First up in my thesis, Plato.

The most important Platonic work for my purposes is Phaedo.  This dialogue a reflection on the last moments of Socrates’ life, his nearing death looming over the scene.

In Phaedo, Plato explains his theory of the forms, a theory of absolutes.  Plato believes that there are universal ideals, such as the universal ideal of knowledge or justice.  As you may recall, my thesis is on dualism, the separation between the material and the theoretical.  Well, Plato says that material forms can never wholly embody these ideal forms.  A material form is limited, while the ideal form is unconstrained.  The material form can contain an essence of a universal truth, but as long as it within this world, it will be restrained.

One of these restraints is perspective.  In court, we need an impartial jury because we are unable to rise above our limited perspectives and access equality.  The definition of equality and justice also changes throughout cultures.  Although the perspective of equality and justice may change, its permanence remains.

So what on earth does all this have to do with baguettes you ask? Well, I’ve been trying to figure out what exactly is the perfect baguette.  For one, it all depends on the perspective.  Many French people say that boulangers (bakers) have begun to focus on non traditional breads and have let the quality of their classic baguettes degrade.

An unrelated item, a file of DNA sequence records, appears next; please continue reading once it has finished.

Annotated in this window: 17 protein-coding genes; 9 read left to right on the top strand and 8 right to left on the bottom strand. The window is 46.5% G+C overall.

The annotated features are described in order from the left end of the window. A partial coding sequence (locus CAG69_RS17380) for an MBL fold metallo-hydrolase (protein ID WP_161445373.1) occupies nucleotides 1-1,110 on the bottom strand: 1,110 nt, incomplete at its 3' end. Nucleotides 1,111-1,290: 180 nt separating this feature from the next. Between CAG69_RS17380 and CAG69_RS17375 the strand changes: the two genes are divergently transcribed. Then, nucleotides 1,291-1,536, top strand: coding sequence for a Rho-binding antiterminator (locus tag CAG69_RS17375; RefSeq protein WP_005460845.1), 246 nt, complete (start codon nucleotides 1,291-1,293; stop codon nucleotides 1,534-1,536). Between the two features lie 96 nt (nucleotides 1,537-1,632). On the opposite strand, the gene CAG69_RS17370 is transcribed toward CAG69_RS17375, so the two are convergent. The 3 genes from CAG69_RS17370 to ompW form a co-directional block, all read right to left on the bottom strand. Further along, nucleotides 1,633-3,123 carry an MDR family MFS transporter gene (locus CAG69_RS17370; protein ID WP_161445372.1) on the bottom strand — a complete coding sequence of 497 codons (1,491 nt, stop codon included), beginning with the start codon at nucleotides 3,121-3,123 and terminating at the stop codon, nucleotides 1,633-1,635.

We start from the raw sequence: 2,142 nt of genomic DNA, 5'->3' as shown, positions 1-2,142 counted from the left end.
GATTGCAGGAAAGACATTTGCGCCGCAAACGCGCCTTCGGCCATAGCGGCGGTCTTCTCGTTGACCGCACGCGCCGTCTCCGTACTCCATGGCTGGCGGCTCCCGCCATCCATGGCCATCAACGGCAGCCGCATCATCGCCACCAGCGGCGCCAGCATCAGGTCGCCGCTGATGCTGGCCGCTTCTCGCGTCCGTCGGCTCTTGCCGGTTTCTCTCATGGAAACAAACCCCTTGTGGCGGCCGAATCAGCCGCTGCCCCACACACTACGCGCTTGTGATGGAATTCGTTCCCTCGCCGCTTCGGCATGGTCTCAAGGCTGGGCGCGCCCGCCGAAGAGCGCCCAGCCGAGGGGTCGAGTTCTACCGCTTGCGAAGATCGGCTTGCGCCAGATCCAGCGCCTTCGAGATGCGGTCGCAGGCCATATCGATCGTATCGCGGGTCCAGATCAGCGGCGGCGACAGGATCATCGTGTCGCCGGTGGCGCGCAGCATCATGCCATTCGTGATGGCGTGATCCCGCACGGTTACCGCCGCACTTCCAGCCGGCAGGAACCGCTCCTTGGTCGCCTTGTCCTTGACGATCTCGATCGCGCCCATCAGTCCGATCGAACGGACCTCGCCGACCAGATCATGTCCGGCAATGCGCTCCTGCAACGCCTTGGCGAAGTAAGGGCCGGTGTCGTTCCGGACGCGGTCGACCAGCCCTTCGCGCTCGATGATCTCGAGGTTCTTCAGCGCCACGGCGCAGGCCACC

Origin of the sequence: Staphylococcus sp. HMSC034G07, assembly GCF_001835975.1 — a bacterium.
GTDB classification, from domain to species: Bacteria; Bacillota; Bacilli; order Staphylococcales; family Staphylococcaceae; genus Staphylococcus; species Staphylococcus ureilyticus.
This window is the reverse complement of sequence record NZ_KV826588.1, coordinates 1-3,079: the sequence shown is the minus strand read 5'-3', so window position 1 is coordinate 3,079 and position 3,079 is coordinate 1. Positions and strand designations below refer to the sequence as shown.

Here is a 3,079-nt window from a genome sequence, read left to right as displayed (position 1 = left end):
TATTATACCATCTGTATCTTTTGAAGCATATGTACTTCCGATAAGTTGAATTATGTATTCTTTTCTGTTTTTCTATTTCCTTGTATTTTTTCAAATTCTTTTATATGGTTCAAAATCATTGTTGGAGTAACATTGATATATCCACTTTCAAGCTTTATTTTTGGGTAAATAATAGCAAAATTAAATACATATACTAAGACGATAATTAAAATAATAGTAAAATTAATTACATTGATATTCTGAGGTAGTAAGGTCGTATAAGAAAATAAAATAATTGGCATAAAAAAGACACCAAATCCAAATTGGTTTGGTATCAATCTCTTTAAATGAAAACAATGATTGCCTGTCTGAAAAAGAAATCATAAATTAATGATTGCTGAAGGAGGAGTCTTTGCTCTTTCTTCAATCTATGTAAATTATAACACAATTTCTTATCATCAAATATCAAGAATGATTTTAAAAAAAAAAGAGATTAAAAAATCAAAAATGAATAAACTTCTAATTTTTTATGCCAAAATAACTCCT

Admittedly, I’m partial to this baguettes aux grains (with grains) I buy in the Moufftard section right by my house. It has this perfect crunchy crust with a doughy center and is filled and topped with toasted flax, poppy and sesame seeds.  Its incredible.

baguette aux grains

Others might go for the more traditional baguette, without grains and with a doughy inside and crunchy crust.  This too is incredibly delicious.  Others still prefer the pain, its sort of a cross between french bread and baguettes.

pain1(mmm, avocados.)

Lucky for me, I think that in order to understand what is a good baguette, I have to try lots and lots of different kinds of baguettes from a variety of bakers.   In other words, to gain a true understanding of what is, I think we have to understand what it is not.

Fortunately, there are about 15 boulangeries (bakeries) within a 7 minute walk from my house. Literally.  And so, I’ve been eating every kind of baguette from all different boulangeries.  I think its just as important to experience a bad baguette (is there such a thing?) as it is to experience the most perfect baguette. How else can we understand range?